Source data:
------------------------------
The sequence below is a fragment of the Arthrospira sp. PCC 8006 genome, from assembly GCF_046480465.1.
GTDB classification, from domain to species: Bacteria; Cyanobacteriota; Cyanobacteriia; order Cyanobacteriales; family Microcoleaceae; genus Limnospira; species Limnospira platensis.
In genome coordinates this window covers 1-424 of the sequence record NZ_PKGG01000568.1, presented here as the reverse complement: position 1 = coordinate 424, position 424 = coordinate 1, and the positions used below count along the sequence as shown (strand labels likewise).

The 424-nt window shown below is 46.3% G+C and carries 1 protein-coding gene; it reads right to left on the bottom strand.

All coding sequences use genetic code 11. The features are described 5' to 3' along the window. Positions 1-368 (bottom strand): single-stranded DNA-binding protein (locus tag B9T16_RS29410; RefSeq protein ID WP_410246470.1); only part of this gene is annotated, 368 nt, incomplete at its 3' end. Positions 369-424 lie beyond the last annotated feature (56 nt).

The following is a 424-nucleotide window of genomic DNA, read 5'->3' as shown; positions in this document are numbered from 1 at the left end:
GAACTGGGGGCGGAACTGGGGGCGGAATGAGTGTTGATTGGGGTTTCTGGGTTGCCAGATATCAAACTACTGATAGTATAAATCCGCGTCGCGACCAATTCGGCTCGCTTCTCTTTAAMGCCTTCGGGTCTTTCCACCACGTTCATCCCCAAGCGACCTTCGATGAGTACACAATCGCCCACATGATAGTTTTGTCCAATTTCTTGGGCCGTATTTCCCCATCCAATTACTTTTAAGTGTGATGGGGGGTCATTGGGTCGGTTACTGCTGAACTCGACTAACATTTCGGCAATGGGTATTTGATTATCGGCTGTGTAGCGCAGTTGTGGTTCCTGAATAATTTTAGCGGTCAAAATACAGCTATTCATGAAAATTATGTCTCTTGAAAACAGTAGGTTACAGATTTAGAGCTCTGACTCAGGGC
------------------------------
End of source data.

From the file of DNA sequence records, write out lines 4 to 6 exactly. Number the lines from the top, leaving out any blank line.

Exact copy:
The 424-nt window shown below is 46.3% G+C and carries 1 protein-coding gene; it reads right to left on the bottom strand.

All coding sequences use genetic code 11. The features are described 5' to 3' along the window. Positions 1-368 (bottom strand): single-stranded DNA-binding protein (locus tag B9T16_RS29410; RefSeq protein ID WP_410246470.1); only part of this gene is annotated, 368 nt, incomplete at its 3' end. Positions 369-424 lie beyond the last annotated feature (56 nt).

The following is a 424-nucleotide window of genomic DNA, read 5'->3' as shown; positions in this document are numbered from 1 at the left end: